A new bohemia emerged, with its celebrities, farmers, artists, lumberjacks, writers and foragers. Galleries, antique stores, boutique hotels, culture festivals and chic restaurants started sprouting up everywhere. Minimalism was out; the Adirondack look was in. Wooden cabins, Pendleton blankets and deer heads became cool. Suddenly, everyone was buying a house upstate. Naturally, prices began to spike.
Intrigued, I follow the call of the north and embarked on a journey across the great lakes, rocky mountaintops and misty waterfalls at the edge of New York City to trace this rural exodus. We speed past the crowded highways and honks, leaving Brooklyn behind, the roadside becoming greener and greener as we enter the lower Hudson Valley. We cross small towns, with their quaint pastel homes, white churches and farm stands.
First stop: the Storm King Art Center’s 500-acre outdoor sculpture park off Route 9W (www.stormking.org). We wander among Andy Goldsworthy’s long, sinuous rock sculpture, Alexander Calder mobiles and abstract Mark di Suvero steel structures.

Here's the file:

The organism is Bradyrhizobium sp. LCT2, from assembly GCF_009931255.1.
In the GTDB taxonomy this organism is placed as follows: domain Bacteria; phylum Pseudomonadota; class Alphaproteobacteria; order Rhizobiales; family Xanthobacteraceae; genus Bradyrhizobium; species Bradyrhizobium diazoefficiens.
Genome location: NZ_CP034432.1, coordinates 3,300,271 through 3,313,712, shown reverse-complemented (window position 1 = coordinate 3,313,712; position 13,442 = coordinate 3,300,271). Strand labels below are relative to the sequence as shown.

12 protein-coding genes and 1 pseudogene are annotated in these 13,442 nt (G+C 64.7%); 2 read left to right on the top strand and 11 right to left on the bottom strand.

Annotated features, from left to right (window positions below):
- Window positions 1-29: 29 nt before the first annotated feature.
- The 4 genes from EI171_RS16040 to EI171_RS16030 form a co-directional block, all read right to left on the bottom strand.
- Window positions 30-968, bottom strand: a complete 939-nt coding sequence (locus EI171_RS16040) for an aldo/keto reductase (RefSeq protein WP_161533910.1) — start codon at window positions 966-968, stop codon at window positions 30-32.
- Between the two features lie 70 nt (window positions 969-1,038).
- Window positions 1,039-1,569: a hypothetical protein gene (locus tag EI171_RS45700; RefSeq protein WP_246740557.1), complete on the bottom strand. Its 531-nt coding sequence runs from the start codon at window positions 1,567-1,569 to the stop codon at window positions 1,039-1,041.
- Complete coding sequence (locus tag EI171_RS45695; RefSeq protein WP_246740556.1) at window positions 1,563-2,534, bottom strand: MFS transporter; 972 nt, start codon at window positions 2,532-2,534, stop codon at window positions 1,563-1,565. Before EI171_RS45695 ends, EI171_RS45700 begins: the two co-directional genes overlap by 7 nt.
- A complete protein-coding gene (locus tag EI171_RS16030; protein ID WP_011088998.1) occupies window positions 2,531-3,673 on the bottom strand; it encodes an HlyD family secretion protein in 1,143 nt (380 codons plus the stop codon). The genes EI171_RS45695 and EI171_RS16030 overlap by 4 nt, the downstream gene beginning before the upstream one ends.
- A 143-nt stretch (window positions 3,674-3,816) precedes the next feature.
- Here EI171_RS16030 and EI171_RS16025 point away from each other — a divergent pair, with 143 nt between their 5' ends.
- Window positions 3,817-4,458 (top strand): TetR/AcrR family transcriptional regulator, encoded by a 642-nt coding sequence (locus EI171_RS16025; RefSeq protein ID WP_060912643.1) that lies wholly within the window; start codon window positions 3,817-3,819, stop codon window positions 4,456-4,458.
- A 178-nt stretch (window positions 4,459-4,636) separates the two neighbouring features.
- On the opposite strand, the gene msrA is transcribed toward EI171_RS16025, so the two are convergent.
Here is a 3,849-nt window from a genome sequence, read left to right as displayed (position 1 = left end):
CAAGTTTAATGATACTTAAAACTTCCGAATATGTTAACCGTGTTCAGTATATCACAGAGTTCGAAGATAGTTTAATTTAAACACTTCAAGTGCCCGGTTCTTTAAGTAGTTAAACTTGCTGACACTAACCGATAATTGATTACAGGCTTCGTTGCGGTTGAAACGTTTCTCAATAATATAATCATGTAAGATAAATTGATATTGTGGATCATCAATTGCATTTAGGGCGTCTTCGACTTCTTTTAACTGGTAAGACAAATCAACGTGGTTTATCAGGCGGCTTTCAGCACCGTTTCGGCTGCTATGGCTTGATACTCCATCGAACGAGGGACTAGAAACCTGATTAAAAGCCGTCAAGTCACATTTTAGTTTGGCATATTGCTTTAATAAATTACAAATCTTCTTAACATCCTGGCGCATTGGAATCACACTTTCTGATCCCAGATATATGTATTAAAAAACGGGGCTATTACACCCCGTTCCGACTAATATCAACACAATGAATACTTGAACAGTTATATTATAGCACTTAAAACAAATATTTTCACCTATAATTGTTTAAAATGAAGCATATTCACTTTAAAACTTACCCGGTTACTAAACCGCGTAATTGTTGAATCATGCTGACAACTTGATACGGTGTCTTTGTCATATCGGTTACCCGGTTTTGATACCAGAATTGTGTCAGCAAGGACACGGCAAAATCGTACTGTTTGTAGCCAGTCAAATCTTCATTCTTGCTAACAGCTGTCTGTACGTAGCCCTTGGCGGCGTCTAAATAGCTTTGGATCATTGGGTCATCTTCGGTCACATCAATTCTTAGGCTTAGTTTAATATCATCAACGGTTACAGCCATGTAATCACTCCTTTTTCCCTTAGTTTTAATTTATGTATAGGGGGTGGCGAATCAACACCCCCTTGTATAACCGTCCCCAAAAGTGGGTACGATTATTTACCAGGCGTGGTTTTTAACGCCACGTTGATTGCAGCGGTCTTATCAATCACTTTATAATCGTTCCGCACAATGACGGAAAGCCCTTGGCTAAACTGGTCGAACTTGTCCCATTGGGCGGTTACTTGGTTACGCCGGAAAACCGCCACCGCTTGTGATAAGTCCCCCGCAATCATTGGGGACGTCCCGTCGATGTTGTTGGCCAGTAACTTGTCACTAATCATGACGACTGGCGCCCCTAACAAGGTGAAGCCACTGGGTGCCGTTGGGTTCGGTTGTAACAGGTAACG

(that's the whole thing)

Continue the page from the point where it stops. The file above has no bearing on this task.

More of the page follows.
Dia: Beacon (www.diaart.org) in the nearby Beacon is also a destination for minimalist art – a former factory filled with masterpieces of land art, including, in the garden, Richard Serra’s monumental iron labyrinths. Beacon itself is a quaint riverside town with a community of earnest young professionals who moved here and opened shops, art galleries and cute cafes. Perched on the Fishkill Creek, flanked by the Beacon Falls, the Roundhouse boutique hotel (www.roundhousebeacon.com; rooms from Dh700 per night, including taxes) has taken over an old roundhouse, with striking views on the surrounding landscape and a rustic decor. The restaurant, which serves fresh seasonal snacks, is a nice place to stop for a bite.